“I think I’ve seen that man before.”

It was an article on one of the missing persons, this one with his photograph prominently displayed on the screen before us. It was one of those punks from Camden Town, with a rather noticeably identifiable tattoo of an exploding sun over one eye, and purple and black spiked hair shooting in all directions.

“What do you mean you’ve seen him before? We’ve never been down Camden Town,” I replied.

“No, really, I’ve seen him,” she said, and she immediately leapt up and veritably pounced the pile of photographs she kept on the mantle. She careless scattered them on the floor as she swiftly sifted through them, clearly looking for a particular one.

“See, see, this is him!” She excitedly shouted as she pulled one free from the others and waved it in the air.

“No, I can’t bloody well see if you keep waving it around like that, now give it here and I’ll have a look at.”

She thrust it at me triumphantly.

I looked at it, then looked back up on the screen just as the image disappeared as they moved on to a new story. Sure enough, it was the same bloke.

“Well, I’ll be… you’re right. Huh, odd he should be one of those figurines. When’d you snap this one?”

“Just this morning…” she trailed off as she said it.

This got me to thinking – just where DID those statuettes come from? Who was making them, and who was dropping them off in our shop? The more I thought about it, the more the curiosity bug ate at me. I had to find out, and there was only one way to do so. Well, a couple ways, I suppose, but I only thought of the one at first. I suppose it was the most obvious way, anyway.

So I had Deborah make me a giant pot of copy, propped the door from the crafts room to our living room open just enough so that I could see inside, and set to an all-night vigil in my recliner, wrapped up in a thick blue terrycloth robe and feet ensconced in matching fuzzy blue slippers. Just as I should have seen then, any bloke could see this plan was clearly doomed to failure. Naturally, I fell asleep halfway through an until-then uneventful night.

After the morning went as it had the past three weeks, I was determined to catch whoever it was that was delivering the propitious parcels, so I made to get to sleep early enough that I might wake in the middle of the night and thence make my watch. Armed once again with fuzzy slippers and strong coffee, I took seat upon my watch post. Not sure what to expect, I was still quite surprised by what I did discover.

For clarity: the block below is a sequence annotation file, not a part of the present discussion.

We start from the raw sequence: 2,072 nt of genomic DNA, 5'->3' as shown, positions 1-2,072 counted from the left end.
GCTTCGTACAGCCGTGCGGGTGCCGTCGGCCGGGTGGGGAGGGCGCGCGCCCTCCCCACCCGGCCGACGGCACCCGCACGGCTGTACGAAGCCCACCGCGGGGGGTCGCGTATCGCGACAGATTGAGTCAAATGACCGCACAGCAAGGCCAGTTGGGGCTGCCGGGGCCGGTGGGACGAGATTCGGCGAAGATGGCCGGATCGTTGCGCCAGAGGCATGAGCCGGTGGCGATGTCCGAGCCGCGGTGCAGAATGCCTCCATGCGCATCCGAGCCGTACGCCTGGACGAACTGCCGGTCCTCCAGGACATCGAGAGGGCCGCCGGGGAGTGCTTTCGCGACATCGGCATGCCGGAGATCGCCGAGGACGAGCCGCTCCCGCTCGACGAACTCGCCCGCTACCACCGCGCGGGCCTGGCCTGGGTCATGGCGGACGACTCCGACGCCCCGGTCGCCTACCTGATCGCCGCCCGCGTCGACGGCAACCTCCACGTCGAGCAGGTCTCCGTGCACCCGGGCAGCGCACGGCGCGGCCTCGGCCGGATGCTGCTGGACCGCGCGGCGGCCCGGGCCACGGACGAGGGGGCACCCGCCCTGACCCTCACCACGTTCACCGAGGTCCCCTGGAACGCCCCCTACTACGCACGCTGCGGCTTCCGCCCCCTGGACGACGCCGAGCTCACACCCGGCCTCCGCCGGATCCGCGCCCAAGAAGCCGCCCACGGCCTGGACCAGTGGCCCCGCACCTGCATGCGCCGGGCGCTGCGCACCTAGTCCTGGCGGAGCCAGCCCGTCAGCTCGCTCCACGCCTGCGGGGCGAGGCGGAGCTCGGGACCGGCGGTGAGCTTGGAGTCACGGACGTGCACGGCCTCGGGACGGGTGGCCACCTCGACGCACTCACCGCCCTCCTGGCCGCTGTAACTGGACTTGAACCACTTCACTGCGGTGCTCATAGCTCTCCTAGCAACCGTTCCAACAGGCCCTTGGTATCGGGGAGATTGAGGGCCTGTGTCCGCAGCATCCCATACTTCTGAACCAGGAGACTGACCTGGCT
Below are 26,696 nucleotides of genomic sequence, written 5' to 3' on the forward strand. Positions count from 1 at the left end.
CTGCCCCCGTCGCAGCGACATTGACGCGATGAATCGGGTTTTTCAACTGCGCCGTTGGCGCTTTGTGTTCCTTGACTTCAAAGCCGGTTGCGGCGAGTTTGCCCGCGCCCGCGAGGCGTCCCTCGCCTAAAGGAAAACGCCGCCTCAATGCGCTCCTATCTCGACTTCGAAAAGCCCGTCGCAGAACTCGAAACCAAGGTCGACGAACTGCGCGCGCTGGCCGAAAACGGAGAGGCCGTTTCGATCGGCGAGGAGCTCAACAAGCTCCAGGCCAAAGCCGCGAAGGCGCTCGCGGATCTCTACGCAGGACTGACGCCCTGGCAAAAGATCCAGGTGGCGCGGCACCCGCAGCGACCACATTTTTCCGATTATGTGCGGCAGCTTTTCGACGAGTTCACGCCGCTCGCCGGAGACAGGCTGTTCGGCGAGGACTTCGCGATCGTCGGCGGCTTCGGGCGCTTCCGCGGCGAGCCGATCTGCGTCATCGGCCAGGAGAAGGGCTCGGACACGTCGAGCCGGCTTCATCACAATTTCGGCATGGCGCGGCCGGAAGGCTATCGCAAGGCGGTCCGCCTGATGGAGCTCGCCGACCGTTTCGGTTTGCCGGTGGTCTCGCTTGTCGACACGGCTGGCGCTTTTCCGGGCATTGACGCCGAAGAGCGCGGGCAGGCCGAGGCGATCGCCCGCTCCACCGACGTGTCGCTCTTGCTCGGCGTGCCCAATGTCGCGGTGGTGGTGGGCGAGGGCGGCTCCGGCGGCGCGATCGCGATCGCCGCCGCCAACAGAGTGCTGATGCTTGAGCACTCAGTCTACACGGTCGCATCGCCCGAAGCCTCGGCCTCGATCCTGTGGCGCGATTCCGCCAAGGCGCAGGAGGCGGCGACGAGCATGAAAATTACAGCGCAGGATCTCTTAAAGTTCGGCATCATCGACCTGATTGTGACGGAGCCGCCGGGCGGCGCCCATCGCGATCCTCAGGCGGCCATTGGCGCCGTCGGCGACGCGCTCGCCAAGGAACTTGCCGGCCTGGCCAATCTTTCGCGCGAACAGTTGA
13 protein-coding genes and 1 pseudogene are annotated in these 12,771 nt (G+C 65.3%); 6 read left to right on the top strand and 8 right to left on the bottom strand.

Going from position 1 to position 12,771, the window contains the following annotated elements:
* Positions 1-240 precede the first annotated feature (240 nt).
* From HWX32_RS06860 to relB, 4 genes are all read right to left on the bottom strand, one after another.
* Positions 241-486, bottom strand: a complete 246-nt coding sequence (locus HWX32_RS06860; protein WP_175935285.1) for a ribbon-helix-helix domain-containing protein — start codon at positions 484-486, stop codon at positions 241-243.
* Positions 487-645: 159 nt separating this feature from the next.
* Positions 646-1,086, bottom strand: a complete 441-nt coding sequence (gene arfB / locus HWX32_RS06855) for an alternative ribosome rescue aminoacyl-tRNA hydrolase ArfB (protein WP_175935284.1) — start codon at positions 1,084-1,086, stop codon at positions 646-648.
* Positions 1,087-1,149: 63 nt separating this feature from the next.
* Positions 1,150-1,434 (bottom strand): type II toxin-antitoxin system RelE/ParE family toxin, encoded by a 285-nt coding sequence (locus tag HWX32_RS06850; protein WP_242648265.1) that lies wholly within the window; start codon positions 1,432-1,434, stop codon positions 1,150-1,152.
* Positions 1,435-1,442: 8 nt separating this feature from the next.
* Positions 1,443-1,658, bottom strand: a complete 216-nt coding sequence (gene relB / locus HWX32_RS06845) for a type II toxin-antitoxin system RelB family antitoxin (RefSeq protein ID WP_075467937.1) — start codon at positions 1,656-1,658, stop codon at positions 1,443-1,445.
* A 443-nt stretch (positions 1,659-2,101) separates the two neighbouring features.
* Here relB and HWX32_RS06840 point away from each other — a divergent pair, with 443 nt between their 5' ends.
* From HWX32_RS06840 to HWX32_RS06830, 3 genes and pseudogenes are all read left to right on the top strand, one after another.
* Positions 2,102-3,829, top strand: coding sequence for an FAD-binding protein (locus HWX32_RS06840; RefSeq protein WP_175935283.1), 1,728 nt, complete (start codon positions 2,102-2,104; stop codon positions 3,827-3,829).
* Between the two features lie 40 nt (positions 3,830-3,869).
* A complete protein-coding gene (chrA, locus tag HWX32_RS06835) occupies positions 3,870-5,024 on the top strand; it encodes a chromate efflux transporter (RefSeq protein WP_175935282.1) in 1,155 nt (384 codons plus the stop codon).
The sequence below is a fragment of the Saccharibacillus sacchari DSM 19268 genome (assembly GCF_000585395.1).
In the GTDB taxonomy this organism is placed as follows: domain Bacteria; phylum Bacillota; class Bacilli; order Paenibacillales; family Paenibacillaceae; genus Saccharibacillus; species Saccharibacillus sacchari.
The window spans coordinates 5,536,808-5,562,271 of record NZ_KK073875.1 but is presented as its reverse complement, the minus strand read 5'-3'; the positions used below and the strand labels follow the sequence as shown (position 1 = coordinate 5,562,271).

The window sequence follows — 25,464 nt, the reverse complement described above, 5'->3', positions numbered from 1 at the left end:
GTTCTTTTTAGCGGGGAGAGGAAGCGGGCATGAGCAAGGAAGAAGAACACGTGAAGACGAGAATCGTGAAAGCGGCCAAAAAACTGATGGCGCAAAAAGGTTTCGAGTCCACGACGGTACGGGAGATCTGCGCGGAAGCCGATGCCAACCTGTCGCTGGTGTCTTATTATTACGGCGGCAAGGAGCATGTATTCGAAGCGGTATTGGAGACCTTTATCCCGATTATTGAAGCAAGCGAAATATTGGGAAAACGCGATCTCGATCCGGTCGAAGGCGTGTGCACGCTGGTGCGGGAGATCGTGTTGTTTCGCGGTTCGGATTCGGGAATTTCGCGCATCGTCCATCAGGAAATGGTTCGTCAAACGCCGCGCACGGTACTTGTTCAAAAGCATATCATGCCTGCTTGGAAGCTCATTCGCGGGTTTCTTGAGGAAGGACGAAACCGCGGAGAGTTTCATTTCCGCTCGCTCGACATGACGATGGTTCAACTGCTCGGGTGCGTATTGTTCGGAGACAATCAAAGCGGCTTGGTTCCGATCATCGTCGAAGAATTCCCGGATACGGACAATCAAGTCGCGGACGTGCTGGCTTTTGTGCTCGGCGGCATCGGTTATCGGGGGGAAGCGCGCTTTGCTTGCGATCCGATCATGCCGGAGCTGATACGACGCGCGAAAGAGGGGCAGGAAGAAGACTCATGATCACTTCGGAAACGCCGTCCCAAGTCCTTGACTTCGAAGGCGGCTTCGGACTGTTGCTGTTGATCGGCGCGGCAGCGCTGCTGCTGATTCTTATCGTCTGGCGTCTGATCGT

I had still somehow nod off before our benefactors arrived, but a soft clicking sound snapped me awake just in time to see them as they rushed out of the house, table already proudly displaying the latest shipment. What I did see, was something akin to what one might even call a little green man dashing and disappearing around the corner. In the brief instant I glimpsed him, it, her, whatever, I managed to spy that it was no taller than knee-height, was quite green of skin – rather a myrtle – and it had quite long, pointed ears pointing straight out from the sides of its squat, flat head. Little wisps of white hair extended from the ends of its ears, which was about the only place I saw hair on its entire nude body. Its arms were long and ape-like, almost scraping the ground, and it stooped forward ever so slightly. I had the impression there were more. And they were fast. Around the corner before I could get out the chair, and leap out of it I did, in hot pursuit, determined to corner the bringers of boons.

Bounding out into the cobble-stoned street, still in my pajamas and robe, I barely witnessed the little creatures as they dashed down an alley not 3 store-fronts down from mine. I raced after them as best one can in flapping furry slippers, but give chase I did. Into the alley I sped, again just in the nick of time to catch them as they turned another corner, and soon, so did I. Around one bend then another we went, winding a mad dash through narrow Hackney byways. At one point, one of my slippers went flying off behind me, but I dared not stop for fear of losing the gremlins. Perhaps I should have.